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A new study suggests growing numbers are resorting to running a business or another job alongside their main employment.
A quarter of people in the UK are running at least one business project alongside their main day job, according to a new study by Henley Business School.
Its study of over 500 business leaders and 1,100 UK adults found the ‘side hustle’ trend, an import from New York and Silicon Valley, is now happening at an unprecedented pace across the UK.
A side hustle is a secondary business or job that brings in, or has potential to bring in, extra income. Henley estimates that side hustles bring in £72 billion to the UK economy.
It says 73% of people who start a side hustle do so to follow a passion or explore a new challenge, but the side businesses also contribute an average of 20% to side hustlers’ income.
Despite a quarter of these side hustlers working a 50-hour week, the study found they feel happier and more content in their main role and as many as 69% said side hustles make life feel more interesting.
The report says side-hustling is currently more common among men than among women (30% men, 21% women), but women are catching up, with over 62% of side-hustling women having started up in the past two years (versus 48% among side-hustling men).
Henley says one of the reasons for this increasing trend could be a result of a shift in millennial attitudes towards work and advances in technology, which makes it easier for people to run a business from their phone. Its growth is exponential, with the study revealing that over half (53%) of the UK’s side businesses were only created in the last two years.
Henley anticipates that by 2030 the number of people with side hustles could increase to 50% of the UK population.
Just over half of business leaders are not sure about the benefits of the practice, but those business leaders who are supportive of the trend see several: 49% feel it helps to retain their best people, while half of business leaders said that allowing the practice helps them attract top talent. Over half (60%) feel that it makes their people more productive and happier. Over half of employers have no formal policy around side hustles.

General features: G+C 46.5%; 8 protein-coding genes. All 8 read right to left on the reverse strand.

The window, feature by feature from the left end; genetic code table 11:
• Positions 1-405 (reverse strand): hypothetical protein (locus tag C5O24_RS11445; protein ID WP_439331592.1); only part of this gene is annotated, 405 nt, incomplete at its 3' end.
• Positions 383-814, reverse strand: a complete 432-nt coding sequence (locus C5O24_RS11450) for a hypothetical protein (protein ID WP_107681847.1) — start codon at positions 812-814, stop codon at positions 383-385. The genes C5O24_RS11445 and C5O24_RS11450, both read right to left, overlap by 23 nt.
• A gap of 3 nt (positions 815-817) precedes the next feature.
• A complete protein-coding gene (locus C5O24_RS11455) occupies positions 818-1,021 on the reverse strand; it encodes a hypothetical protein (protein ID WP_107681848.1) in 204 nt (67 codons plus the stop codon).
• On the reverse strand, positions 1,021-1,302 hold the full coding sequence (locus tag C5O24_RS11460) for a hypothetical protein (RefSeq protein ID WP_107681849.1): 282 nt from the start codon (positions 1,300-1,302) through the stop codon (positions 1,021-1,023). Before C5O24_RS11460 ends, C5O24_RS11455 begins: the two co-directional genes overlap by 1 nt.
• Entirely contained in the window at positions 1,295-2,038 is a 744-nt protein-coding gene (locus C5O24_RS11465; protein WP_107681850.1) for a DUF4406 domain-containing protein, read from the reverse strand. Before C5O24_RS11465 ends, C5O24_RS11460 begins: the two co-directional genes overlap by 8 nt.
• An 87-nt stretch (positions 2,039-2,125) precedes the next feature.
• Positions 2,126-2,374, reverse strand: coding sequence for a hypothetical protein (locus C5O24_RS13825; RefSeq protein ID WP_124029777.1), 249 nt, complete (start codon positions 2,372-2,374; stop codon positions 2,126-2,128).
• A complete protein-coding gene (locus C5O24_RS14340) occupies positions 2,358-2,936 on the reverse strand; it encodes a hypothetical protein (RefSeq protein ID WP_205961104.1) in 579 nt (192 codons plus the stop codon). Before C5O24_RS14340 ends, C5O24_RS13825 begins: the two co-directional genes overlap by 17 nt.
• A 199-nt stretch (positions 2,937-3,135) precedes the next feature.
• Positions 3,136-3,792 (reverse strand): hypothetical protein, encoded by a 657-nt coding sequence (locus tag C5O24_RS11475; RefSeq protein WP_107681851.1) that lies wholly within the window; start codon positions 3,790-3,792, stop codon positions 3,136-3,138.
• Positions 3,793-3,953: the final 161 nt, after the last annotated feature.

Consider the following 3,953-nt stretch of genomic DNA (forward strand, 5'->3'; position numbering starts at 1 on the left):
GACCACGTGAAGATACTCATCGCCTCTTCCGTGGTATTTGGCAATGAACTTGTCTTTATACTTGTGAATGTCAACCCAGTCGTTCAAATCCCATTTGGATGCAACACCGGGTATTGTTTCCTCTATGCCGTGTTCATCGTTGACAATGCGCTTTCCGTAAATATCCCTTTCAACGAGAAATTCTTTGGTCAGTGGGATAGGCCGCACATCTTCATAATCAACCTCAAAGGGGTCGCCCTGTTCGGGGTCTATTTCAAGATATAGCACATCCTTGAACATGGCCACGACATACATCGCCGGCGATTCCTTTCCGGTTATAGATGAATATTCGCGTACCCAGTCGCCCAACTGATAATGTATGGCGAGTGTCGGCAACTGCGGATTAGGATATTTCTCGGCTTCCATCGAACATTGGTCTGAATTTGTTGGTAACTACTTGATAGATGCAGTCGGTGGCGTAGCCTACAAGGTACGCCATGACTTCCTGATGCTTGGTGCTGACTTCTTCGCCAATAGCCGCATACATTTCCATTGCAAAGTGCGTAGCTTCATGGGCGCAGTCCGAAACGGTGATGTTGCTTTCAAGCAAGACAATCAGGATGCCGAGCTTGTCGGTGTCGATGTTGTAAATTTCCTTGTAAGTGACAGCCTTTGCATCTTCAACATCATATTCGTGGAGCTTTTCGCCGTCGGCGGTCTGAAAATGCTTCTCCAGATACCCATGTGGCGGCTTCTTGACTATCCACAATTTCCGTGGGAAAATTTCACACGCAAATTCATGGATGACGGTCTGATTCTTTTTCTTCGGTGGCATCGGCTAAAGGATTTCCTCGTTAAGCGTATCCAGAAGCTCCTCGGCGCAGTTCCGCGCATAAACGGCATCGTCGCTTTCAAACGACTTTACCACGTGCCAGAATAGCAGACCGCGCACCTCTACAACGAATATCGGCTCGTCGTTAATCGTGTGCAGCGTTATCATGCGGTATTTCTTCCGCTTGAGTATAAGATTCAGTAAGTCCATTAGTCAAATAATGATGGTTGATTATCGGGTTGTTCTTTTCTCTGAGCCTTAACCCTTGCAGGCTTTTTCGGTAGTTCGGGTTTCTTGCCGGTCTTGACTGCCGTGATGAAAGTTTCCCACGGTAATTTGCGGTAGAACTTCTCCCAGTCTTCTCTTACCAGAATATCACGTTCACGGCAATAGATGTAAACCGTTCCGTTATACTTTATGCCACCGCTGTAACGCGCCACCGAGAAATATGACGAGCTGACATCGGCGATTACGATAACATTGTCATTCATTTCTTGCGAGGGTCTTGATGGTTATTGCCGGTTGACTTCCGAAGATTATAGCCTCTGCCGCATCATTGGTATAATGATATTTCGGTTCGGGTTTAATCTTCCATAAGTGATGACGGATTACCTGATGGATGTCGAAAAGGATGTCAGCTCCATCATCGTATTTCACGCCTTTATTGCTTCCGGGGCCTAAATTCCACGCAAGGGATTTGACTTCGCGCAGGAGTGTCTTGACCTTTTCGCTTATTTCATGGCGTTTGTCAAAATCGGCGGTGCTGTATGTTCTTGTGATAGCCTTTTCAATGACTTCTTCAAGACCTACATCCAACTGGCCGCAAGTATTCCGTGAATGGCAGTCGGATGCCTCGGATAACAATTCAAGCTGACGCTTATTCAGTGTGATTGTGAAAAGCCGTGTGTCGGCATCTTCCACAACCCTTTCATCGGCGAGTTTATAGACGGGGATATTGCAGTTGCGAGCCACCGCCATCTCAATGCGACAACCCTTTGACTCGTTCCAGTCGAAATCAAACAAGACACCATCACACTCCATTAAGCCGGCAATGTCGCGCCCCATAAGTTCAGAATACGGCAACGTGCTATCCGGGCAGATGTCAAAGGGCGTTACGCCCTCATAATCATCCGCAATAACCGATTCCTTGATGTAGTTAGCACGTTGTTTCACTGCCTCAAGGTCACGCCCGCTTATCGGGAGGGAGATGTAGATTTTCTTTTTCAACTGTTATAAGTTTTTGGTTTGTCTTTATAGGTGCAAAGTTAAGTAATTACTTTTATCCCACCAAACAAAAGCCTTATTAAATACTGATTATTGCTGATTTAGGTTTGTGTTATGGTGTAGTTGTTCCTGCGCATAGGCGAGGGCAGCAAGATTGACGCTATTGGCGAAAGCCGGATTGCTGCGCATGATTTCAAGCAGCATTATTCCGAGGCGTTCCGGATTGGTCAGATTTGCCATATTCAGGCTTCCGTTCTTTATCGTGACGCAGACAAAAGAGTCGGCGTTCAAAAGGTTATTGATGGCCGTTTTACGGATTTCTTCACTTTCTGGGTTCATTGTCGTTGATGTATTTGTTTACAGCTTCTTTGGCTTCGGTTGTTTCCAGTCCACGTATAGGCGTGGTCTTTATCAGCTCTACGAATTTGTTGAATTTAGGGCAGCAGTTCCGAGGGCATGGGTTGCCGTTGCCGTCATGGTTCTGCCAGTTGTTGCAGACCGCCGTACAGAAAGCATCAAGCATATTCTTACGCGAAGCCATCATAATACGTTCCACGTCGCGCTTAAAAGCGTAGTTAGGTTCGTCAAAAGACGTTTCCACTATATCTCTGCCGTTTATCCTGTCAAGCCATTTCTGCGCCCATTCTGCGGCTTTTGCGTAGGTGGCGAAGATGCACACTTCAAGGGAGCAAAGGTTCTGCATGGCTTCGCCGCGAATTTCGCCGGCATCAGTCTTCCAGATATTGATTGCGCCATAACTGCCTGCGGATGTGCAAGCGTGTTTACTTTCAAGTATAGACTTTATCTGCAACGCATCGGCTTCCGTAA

Professor Bernd Vogel, Founding Director of the Henley Centre for Leadership, says: “With 25% of adults side-hustling today, there is no way back. Those who have the appetite and confidence to go it all alone as an entrepreneur, will not let the chance slip. We can expect growth in side-hustling, possibly even doubling, in the next 10 years, especially if Human Resources in organisations makes side-hustling an element of its toolkit and facilitates outside and internal side hustles as instruments for purpose, rewards and innovation.”
Naeema Pasha, Director of Careers, Henley Business School, adds: “A side hustle gives people a sense of control over their own careers, rather than give all the power of a career to a company. One reason that people are more at ease with a side hustle than in previous times is the increase in ‘uncertainty’ in the workplace, which makes people create their own path and not rely on a workplace to give regular income and career growth. Companies that used to offer steady ‘life-long’ careers are no longer offering a security that previous generations experienced.”
Henley has set out a number of recommendations in its white paper to help businesses navigate the new economy. These include advising businesses to set up a formal policy on side-hustling within employment contracts and encouraging honest dialogue between employer and employee.